There is an interesting section on the influence of Bergman on both of them, in particular how he taught them to film women, not just their bodies but their subjectivities, their desires.
Each film reference is a line of a must see filmography.
This is also a tale of two ambitions and of the moment when politics was the excuse for an irreparable break. They had often worked in tandem in support of film and other causes. Both were involved in the February-March 1968 demonstrations in Paris to protest the firing by Andre Malraux of Henri Langlois, co-founder of the Cinemateque Francaise and one of the many father figures they shared a passionate admiration for.
Although for many years they often engaged in political activism together up to and including the events of May 1968,the two men eventually split over politics. Their films went in different directions. Truffaut died at the early age of 52. Godard still works although some of his recent work including Histoire(s) du Cinema is often quite hard to access particularly here in the United States and he has kept himself remote. Still the tenor of their final exchange of letters indicates long simmering resentments. After the release of Truffaut’s 1973 film Day for Night, Godard wrote him, denouncing his (a)political declarations about the nature of film and calling him a “liar.” Truffaut responded in a 20 page letter, calling him a disingenuous shit who always managed to make himself out as the victim and denouncing Godard’s politics as fundamentally hypocritical and inauthentic, “That men are equal is a theory for you.”
But then the film ends on another note, not exactly reconciliatory but nevertheless of a different tenor, like, very like, reviewing the life of a child after having told the story of his parents’ happy marriage, differing natures, and bitter divorce: the very close artistic and personal relationship that both directors had with the actor Jean-Pierre Leaud, who was effectively, as the character Antoine Doinel, the alter ego of Truffaut in The 400 Blows, Stolen Kisses, Bed & Board, Love on the Run, in addition to his appearances in other Truffaut movies as well as the star of major films by Godard including Masculin,Feminin, La Chinoise, Love on the Run, Made in USA, and Weekend.
Two in the Wave ends with Leaud’s first film test interview for The 400 Blows. Then about twelve years old, he is cheeky, eager, Parisian: “are you sad or happy?” asks the off-sceen voice of Truffaut. “Je suis pas triste, je suis gai,” I’m not sad, I’m happy,” answers Leaud, replicating without knowing it one of the most exquisitely poignant moments in the history of French film, when in Les Enfants du Paradis (Children of Paradise), the character of the heroine, the beautiful Garance, played by Arletty, says in a bright and brittle tone, with a beautiful smile masking a guarded heart, “Moi? Je suis gai comme un pinson.” “I’m as gay as a songbird.”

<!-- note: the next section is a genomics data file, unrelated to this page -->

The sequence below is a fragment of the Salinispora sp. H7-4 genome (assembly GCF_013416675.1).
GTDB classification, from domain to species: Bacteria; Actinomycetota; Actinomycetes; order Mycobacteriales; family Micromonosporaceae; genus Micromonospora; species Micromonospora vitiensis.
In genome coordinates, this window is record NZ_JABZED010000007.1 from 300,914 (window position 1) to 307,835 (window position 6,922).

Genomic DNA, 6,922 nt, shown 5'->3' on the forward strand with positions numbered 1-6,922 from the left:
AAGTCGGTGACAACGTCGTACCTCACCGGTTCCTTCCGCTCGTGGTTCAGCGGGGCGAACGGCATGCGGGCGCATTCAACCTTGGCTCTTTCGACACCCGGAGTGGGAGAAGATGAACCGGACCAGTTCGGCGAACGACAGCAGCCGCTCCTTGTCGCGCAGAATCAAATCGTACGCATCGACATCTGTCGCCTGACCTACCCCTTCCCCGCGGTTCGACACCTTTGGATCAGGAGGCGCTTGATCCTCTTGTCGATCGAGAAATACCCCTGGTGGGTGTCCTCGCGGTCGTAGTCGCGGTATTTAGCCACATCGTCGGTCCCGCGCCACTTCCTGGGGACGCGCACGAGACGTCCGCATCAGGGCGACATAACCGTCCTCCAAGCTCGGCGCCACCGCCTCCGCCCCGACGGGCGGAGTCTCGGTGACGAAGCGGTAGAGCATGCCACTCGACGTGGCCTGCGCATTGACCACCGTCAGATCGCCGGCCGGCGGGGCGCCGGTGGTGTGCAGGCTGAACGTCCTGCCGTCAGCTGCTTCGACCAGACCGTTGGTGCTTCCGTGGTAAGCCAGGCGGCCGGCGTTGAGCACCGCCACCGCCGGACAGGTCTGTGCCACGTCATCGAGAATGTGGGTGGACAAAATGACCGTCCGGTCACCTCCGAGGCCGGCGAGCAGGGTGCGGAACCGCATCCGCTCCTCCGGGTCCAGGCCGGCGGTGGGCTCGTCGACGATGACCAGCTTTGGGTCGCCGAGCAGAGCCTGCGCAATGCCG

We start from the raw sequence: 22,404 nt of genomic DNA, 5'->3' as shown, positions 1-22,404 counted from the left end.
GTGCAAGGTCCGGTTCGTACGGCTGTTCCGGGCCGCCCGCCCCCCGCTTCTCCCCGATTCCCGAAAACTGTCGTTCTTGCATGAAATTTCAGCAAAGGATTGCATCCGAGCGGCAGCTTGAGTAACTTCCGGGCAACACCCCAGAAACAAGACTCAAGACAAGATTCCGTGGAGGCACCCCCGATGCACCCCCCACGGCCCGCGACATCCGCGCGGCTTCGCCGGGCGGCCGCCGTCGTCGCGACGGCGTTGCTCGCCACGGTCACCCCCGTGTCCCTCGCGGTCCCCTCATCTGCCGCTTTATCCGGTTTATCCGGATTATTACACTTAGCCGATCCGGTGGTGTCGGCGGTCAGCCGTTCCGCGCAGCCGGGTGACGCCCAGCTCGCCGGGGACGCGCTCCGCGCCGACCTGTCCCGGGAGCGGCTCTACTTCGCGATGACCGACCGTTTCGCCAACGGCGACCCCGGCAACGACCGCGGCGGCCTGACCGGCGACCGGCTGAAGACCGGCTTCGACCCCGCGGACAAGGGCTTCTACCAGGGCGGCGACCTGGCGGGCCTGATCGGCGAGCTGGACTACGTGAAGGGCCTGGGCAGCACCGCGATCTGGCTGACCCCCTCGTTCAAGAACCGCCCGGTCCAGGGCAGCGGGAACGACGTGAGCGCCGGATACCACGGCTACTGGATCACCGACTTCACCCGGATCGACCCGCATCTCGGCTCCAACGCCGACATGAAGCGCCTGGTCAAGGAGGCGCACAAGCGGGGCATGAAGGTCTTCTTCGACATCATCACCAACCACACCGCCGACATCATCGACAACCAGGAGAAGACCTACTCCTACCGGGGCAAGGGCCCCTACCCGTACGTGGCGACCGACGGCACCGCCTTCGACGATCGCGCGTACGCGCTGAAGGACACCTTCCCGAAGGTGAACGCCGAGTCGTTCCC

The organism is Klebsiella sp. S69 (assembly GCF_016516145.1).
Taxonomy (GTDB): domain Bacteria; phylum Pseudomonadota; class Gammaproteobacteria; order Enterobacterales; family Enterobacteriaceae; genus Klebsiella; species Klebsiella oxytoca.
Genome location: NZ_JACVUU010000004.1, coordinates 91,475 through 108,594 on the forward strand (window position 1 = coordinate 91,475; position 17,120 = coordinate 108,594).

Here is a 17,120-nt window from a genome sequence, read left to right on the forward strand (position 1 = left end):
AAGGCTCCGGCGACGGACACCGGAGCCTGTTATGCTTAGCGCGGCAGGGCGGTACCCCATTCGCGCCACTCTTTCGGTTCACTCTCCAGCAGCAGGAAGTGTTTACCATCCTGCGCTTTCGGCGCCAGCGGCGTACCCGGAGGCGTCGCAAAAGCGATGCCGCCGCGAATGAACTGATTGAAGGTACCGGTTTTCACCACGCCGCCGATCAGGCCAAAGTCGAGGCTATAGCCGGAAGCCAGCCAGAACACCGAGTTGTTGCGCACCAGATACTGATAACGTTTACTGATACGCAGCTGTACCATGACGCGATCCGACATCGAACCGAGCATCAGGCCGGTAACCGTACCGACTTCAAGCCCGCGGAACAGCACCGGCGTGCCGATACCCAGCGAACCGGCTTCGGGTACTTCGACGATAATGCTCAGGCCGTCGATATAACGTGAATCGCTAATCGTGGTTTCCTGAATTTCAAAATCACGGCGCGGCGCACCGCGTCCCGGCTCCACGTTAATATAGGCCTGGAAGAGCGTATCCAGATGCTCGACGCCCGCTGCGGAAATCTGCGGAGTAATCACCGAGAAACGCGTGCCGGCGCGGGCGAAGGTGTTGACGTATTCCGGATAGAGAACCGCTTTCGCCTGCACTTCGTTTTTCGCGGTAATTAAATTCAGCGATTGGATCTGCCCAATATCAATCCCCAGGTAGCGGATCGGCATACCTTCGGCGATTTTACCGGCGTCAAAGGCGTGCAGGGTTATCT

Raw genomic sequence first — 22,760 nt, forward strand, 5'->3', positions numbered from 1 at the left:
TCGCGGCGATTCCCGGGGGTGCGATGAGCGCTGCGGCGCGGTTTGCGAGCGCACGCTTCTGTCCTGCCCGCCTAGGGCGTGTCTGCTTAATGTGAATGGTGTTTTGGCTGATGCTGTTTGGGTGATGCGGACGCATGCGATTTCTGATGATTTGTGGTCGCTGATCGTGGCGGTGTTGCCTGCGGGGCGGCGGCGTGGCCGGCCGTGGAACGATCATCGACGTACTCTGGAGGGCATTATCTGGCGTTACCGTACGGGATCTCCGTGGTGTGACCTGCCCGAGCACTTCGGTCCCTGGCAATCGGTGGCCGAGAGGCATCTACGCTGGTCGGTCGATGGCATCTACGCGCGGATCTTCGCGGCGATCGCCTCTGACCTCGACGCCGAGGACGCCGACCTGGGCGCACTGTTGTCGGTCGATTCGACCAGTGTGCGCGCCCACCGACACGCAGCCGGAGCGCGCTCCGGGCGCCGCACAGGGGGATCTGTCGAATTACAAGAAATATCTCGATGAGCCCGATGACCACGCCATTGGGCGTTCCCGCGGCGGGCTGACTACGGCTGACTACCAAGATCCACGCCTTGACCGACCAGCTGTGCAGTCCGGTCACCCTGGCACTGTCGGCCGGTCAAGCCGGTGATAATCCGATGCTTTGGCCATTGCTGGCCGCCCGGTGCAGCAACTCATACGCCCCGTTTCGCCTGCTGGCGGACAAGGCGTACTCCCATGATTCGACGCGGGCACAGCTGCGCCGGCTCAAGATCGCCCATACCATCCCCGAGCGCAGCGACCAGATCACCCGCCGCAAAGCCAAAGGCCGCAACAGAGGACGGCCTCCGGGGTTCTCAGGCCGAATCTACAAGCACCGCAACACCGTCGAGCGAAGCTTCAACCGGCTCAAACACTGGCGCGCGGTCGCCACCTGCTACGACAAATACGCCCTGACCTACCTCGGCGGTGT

It is not altogether unfitting to recommend books of writings by, interviews with, and biographies of these two filmmakers because they began as film critics using writing to prepare a critical field for their work and their formations as critics and scenarists made them extremely articulate proponents of their ideas and of the history of film, in text and in interviews.
Interview with director Emmanuel Laurent about his use of actress Isild Le Besco as a silent framing device
Everything is Cinema: The Working Life of Jean-Luc Godard by Richard Brody,
Books by or about Francois Truffaut:
However their films are the necessary element: these two men who spent their youths at the Paris Cinemateque studying the entire history of film should be honored by festivals of their films, and since this documentary focuses on their friendship it would be interesting to embody the productive interaction by scheduling/studying their films in dual sequential order: the documentary focuses on their actual collaborations, including Breathless, for which Truffaut wrote the screenplay, giving his already more developed stature to Godard in order to give him a chance to make his first full length film. But other alternating presentations would be fascinating: the double chronology of Jean-Pierre Leaud’s presence in both directors’ films for 15 years is one of the most interesting tri-lateral collaborations in the history of cinema, and one of the most charming to watch, and tragic to think about. I left the Film Forum envisioning a month-long, four screen festival, with Truffaut’s films running in sequence in the first, Godard’s running in sequence in the next (the Film Forum did have a great festival of Godard films in 2008 and one of Truffaut in 1999), then the dual presentation, film for film, running in the second theater; while in the third, and in the fourth, the directors they loved.. oh and no we need a fifth theater in which to screen all the other wonderful films of their time, by Eric Rohmer, Agnes Varda, Claude Chabrol, Jacques Rivette: in the documentary there are particularly affecting scenes from Jacques Demy‘s 1961 film Lola, and an adorable moment in one of the most beautiful movies of the era, Agnes Varda’s Cleo from 5 to 7, (1962) in which a short comic slapstick silent film staring Godard and Anna Karina reenacting how they met (cute) creates a moment of comic relief within as beautiful a reflection on mortality as any that exists on film.